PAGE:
The Bombay High Court held that, merely because a man has resiled from his promise of marriage as his parents are not agreeable to the same, it will not constitute an offence under Section 375 of the Indian Penal Code (IPC).

The Nagpur Bench held thus in a criminal application filed by a man seeking quashing of a case registered against him for the offence punishable under Sections 376(2)(n) and 417 of the IPC.

A Single Bench of Justice M.W. Chandwani observed, “There is no material on record to show that since the beginning, the applicant had no intention to marry the victim and that he had made a false promise only to satisfy his lust. It is clear from the allegations in the F.I.R. that it is the applicant, who was ready to marry. Merely because he resiled from his promise to marry, since his parents were not agreeable to their marriage, it cannot be said that the applicant committed the offence punishable under Section 375 of I.P.C. In the fact of the present case, no offence is made out against the applicant.”

Advocate J.M. Gandhi appeared for the applicant while APP S.A. Ashirgade and Advocate A.P. Murrey appeared for the non-applicants.

Factual Background -

In 2019, the victim lodged an FIR alleging that she got acquainted with the applicant/accused through her sister and was working as an Insurance Consultant with him. They used to meet and go together for the purpose of work and one day, the accused proposed the victim for marriage, to which she agreed. In 2016, the accused took the victim on his bike for the purpose of work and thereafter to his house and established physical relations with her on the promise of marriage. The said physical relations continued and suddenly, the victim came to know that the accused’s marriage was fixed with another girl and the engagement ceremony was also performed.

On lodging a complaint, the accused was called and he informed to the police that he was ready to perform the marriage with the victim but his parents were not agreeing. The victim went to meet the father of the accused, however, his father refused to agree for the marriage of the accused with the victim. Therefore, she lodged an FIR against the accused and he applied under Section 227 of the Criminal Procedure Code (CrPC) for discharge from the case. However, the Additional Sessions Judge rejected the same and hence, he approached the High Court.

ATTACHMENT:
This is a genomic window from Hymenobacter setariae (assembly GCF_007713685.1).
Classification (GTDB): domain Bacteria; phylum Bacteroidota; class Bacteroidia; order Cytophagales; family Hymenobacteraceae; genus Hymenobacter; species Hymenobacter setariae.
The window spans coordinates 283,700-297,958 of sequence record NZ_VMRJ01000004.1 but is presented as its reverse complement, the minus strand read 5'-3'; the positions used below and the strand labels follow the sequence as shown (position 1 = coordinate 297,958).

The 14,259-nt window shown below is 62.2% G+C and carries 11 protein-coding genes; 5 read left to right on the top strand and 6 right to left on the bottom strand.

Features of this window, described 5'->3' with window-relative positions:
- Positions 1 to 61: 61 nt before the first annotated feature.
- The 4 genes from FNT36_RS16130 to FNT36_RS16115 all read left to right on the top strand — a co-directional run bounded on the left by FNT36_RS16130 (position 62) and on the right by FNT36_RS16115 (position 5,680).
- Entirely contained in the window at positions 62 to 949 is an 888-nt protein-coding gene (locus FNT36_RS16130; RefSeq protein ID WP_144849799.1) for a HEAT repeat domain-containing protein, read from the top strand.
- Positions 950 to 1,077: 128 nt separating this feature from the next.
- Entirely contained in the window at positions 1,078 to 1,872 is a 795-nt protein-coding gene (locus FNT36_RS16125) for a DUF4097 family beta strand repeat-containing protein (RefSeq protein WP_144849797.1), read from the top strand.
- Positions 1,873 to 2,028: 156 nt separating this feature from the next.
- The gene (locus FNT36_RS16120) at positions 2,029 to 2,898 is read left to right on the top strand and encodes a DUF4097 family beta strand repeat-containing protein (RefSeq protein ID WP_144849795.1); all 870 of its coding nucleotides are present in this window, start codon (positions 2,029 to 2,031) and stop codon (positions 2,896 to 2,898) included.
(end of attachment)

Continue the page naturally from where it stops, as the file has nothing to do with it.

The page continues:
The High Court in view of the facts and circumstances of the case said, “Coming back to the facts of the present case, the history narrated by the victim in the FI.R. reveals that there was a love affair between the applicant and the victim from 2016. Rather, as per her own case, the applicant was ready to marry the victim, but that was not acceptable to the family members of the applicant.”

The Court further noted that as per the WhatsApp chats between the accused and the victim, initially he was ready to marry her, but it was the victim, who denied and informed him that she will marry another boy and that it is only when he got engaged with another girl, the victim lodged the complaint.

“At the most, it is a case of non-fulfillment or a breach of promise on account of circumstances, which the applicant could not have foreseen or which were beyond his control as he was unable to marry the victim, despite having every intention to do so, as explained in the cases of Pramod Pawar and Dr. Dhruvaram Sonar. Thus, the ratios laid down in Pramod Pawar and Dr. Dhruvaram Sonar (supra) are squarely applicable to the facts of the present case”, it added.

The Court also said that even the allegations in the FIR do not on their face value indicate that the promise by the applicant/accused was false. It concluded that the continuation of proceedings against him will be an abuse of the process of law.

Accordingly, the High Court discharged the accused and set aside the order of the Additional Sessions Judge.

Cause Title- Gaurav v. State of Maharashtra & Anr. (Neutral Citation: 2024:BHC-NAG:1273)

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